Strategy Moving Forward
I have decided to not add anything more to Emacs. I am going to learn what is available. That means, I will learn how to use deft, dired, search, and keep using the keyboard commands I am learning. I am staggering the number of keyboard commands I am incorporating into my workflow. I am adding them in batches. Don’t want to overwhelm myself. They have to be ingrained into my muscle memory. That will take time.
I started a document listing the pain points I am experiencing with Emacs. I presume that after a while, I will get down to resolving these issues. The contents at this point:
- What are workspaces and how does one work with them?
- Typewriter Scrolling.
- How does one stop the Markdown export from org-mode files from including two spaces after the marker for lists? How does one customize that output?
A Discussion of Intent
I notice that the people who use Emacs, use it for everything. Email? Twitter? RSS feed reader? It is all done in Emacs. I do not want to do that. I am happy using MailMate for my email, Twitterrific 5 for Twitter and Reeder for my RSS feeds. They are optimized for their particular activity and I don’t see the benefit of changing from them.
If you visualize Emacs as an OS, and it is nearly one, you are using elisp bundles/packages within Emacs to perform particular functions, the integration of all these activities within Emacs makes sense. I can see that, but I am not on that road. I am using Emacs as an alternative to my other text editors. In other words, I am trying to replace Sublime Text, or BBEdit with Emacs. I am interested in writing in Markdown and org-mode. I am interested in dealing with my text files and that alone with Emacs. I am interested in reading large files in my text editor and doing it without much of a stress on the memory/processor load on my computer. That is what I am looking for. Not the kitchen sink approach that Emacs users seem to take with Emacs.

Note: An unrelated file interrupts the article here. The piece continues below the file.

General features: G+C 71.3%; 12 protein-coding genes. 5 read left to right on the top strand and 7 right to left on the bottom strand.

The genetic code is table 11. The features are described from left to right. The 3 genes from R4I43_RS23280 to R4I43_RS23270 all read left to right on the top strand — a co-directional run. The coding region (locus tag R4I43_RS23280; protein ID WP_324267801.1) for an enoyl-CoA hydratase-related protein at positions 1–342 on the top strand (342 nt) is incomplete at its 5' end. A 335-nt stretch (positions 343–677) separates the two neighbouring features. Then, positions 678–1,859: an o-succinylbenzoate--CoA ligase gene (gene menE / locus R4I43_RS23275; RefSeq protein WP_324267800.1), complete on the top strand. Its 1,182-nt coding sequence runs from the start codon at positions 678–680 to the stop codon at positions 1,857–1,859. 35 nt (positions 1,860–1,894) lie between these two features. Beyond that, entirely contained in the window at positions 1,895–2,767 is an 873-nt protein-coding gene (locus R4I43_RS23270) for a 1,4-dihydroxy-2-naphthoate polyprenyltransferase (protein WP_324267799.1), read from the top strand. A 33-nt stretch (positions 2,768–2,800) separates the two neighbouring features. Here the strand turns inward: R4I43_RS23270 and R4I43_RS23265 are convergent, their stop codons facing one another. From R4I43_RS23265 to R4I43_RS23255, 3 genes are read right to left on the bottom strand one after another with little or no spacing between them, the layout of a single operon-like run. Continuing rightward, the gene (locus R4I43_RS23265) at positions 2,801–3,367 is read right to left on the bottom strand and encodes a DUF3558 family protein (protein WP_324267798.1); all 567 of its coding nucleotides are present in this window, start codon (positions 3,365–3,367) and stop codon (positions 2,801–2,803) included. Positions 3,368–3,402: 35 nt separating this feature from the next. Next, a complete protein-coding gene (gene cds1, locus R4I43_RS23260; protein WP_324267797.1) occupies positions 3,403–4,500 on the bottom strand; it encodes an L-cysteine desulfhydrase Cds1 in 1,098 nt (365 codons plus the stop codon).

Sublime Text and to a lesser extent, BBEdit are good at that. I am unsure about what Emacs is bringing to the table for the task of dealing with my text files. These are the advantages of Emacs over the alternatives:
- Org-mode. This is big.
- Free. This is significant.
- A concentrated focus on the keyboard. Both BBEdit and Sublime Text can be exclusively keyboard driven, but that is not as explicit a goal of these two programs.
I suspect that my relationship with Emacs needs to mature before I am able to make an informed decision on the product. My apprehension with it is a function of my lack of knowledge/comfort with it.
I must admit that Learn Emacs In Ten Years scared the hell out of me. I don’t have ten years. Not sure that I want to spend the next ten years of my life tweaking my config files for Emacs. I need to think this through before I put in a lot more time into this exercise.
Problems With Using Doom
- Keybindings. There needs to be a list of Doom based keybindings available. The
+evil-bindings.el file is not human-readable.